South Shore Trail


Every day Never Closes


In many ways one of the remotest of the Cypress Island trails, the South Shore Trail is also one of its loveliest. The trail begins at the forest’s edge at the southern corner of the pleasant meadow of South Beach, situated beneath the southeast slope of Olivine Hill. Winding attractively through open forests as it parallels the shoreline the trail follows along the top of the bluffs never more than a few hundred feet from shore. The forest floor varies between thick blankets of salal and grassy clearings. Sunlight dapples through the relatively widely spaced trees providing opportunities for sun loving plants and flowers to sparsely decorate the trail. In the spring, wild orchids appear and despite the dry aspect, mushrooms and other fungal oddities can be found nearly year round.

Below you, offshore rafts of bull kelp mark rich marine habitat and provide plenty of forage opportunities for otters and marine mammals, in particular seals and sea lions. When the shoreline can be glimpsed, look for large grey rocks standing high on the otherwise flat shore. Seemingly out of place and unrelated to the local geology they are remnants of the past ice age. These distinctive boulders are travelers, broken off from distant mountains and "floated" on the great rivers of ice hundreds of miles from their origin. When the last ice age came to an end they simply sank wherever they happened to be, in meadow or forest, on what is now the sea floor, or even on the narrow strip of shore below you. Beyond the shore peek-a-boo views of the populated shoreline of Guemes Island and Anacortes are visible. Further still, the snow-laced mountains of the Northern Cascades can stand out sharply on exceptionally clear days.

Without warning the nearly level trail takes a short steep step up. The last open views can be enjoyed from the top of this rise. Continuing, the trail enters a darker, denser forest of young thickly growing trees as it trends inland surrendering all water views to greater forest intimacy. Suddenly the trail pops out of the forest and merges with an old roadway. Once part of the original wagon "highway" on Cypress Island the abandoned road provides a pleasant open tread of grasses and occasionally carpets of small delicate flowers.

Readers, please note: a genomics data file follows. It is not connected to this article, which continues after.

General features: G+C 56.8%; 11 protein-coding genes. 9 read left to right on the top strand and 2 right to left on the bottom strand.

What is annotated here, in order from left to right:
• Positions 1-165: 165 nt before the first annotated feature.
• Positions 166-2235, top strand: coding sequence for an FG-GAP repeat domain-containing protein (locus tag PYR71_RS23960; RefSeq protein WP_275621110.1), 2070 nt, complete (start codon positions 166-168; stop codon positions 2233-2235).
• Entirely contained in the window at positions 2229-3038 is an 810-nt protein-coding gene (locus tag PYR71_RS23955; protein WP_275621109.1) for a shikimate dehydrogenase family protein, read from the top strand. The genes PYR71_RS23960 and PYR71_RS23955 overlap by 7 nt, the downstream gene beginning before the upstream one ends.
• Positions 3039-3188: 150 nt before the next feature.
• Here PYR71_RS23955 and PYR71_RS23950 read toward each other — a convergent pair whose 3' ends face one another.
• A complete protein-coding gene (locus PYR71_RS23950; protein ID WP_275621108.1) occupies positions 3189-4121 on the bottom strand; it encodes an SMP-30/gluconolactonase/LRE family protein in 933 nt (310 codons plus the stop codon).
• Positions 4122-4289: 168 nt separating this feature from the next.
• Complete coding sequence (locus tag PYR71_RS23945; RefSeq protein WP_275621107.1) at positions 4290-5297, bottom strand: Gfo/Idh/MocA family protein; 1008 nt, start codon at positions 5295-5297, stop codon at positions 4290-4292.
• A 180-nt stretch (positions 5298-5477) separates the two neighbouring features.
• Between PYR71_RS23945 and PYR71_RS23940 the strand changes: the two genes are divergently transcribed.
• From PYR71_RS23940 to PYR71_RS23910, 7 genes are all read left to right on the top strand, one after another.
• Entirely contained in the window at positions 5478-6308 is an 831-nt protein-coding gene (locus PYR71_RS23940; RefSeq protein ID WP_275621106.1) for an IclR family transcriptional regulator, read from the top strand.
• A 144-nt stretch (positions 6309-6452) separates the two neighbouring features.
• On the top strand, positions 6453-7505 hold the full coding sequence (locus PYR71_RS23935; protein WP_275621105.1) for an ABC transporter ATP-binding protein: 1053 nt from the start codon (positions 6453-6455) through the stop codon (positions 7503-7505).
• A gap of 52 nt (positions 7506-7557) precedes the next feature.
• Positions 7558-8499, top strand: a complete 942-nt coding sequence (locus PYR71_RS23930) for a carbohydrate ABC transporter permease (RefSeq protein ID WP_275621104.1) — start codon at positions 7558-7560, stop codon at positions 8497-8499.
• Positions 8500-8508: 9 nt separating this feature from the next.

Not long after joining the old wagon road, the trail meets at a three-way junction with the Cypress Mainline and Reef Point Trails. For more water views the Reef Point alternative is closest. Further and considerably longer loops can be made including Strawberry Bay and the Cypress Mainline but there is currently no loop options back to South Beach. Returning along the South Shore Trail, the views both in the forest and especially of the curving shoreline are quite different and equally enjoyable so nothing is lost by hiking the same short trail in both directions. The one steep step, now down, can be a bit challenging and slippery but it is fortunately short.

While the hike along the South Shore Trail can be pleasant in any season and at any time of day your choices are worth considering before visiting. Early morning provides beautiful dappled light into the forest but distant views are somewhat lost while viewing into the sun. In the afternoon, especially when hot, shoreline breezes make their way into the shaded forest on top of the bluff providing an exceptionally comfortable hike. Evening brings its own special setting. Before the long forest shadows make hiking difficult the late afternoon sun can illuminate the islands and mountains to the east beautifully and with the perfect cloud cover can turn the world you view into stunning colors of red and gold. For a short but nearly always pleasant hiking option on Cypress Island, see if a visit to the South Shore Trail will work into your itinerary. Chances are good that you’ll be glad you did.
Written By: Bud Hardwick
On: 3/9/2010


The South Shore Trail begins at the south edge of the meadow at South Beach which is located on the southeast corner of Cypress Island below prominent Olivine Hill. The south end of the trail can be found at a three-way junction with the Cypress Mainline and Reef Point trails.


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